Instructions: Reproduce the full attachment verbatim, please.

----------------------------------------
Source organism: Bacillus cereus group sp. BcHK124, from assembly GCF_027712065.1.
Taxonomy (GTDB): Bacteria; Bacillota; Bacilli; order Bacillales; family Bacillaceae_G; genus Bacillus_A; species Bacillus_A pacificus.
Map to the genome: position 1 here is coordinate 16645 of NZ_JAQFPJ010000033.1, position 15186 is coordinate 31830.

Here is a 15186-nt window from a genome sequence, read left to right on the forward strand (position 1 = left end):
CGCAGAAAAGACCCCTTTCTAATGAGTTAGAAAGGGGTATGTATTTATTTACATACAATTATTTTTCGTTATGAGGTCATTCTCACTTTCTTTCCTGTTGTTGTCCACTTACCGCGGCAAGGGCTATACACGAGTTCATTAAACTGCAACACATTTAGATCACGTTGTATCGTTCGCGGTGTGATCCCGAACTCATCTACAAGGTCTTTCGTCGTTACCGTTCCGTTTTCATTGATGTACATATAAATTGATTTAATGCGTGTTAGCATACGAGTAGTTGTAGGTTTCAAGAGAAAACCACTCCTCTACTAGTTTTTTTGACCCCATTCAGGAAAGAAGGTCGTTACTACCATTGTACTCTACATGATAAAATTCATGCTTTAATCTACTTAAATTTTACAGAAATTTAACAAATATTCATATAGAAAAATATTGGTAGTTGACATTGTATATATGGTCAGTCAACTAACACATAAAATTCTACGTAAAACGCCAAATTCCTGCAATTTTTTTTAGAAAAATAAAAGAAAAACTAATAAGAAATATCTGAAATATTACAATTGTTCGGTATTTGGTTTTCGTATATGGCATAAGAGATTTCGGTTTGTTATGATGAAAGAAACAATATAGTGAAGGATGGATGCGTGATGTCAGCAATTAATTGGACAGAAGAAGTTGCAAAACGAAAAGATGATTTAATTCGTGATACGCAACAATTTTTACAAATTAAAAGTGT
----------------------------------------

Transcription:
Source organism: Bacillus cereus group sp. BcHK124, from assembly GCF_027712065.1.
Taxonomy (GTDB): Bacteria; Bacillota; Bacilli; order Bacillales; family Bacillaceae_G; genus Bacillus_A; species Bacillus_A pacificus.
Map to the genome: position 1 here is coordinate 16645 of NZ_JAQFPJ010000033.1, position 15186 is coordinate 31830.

Here is a 15186-nt window from a genome sequence, read left to right on the forward strand (position 1 = left end):
CGCAGAAAAGACCCCTTTCTAATGAGTTAGAAAGGGGTATGTATTTATTTACATACAATTATTTTTCGTTATGAGGTCATTCTCACTTTCTTTCCTGTTGTTGTCCACTTACCGCGGCAAGGGCTATACACGAGTTCATTAAACTGCAACACATTTAGATCACGTTGTATCGTTCGCGGTGTGATCCCGAACTCATCTACAAGGTCTTTCGTCGTTACCGTTCCGTTTTCATTGATGTACATATAAATTGATTTAATGCGTGTTAGCATACGAGTAGTTGTAGGTTTCAAGAGAAAACCACTCCTCTACTAGTTTTTTTGACCCCATTCAGGAAAGAAGGTCGTTACTACCATTGTACTCTACATGATAAAATTCATGCTTTAATCTACTTAAATTTTACAGAAATTTAACAAATATTCATATAGAAAAATATTGGTAGTTGACATTGTATATATGGTCAGTCAACTAACACATAAAATTCTACGTAAAACGCCAAATTCCTGCAATTTTTTTTAGAAAAATAAAAGAAAAACTAATAAGAAATATCTGAAATATTACAATTGTTCGGTATTTGGTTTTCGTATATGGCATAAGAGATTTCGGTTTGTTATGATGAAAGAAACAATATAGTGAAGGATGGATGCGTGATGTCAGCAATTAATTGGACAGAAGAAGTTGCAAAACGAAAAGATGATTTAATTCGTGATACGCAACAATTTTTACAAATTAAAAGTGT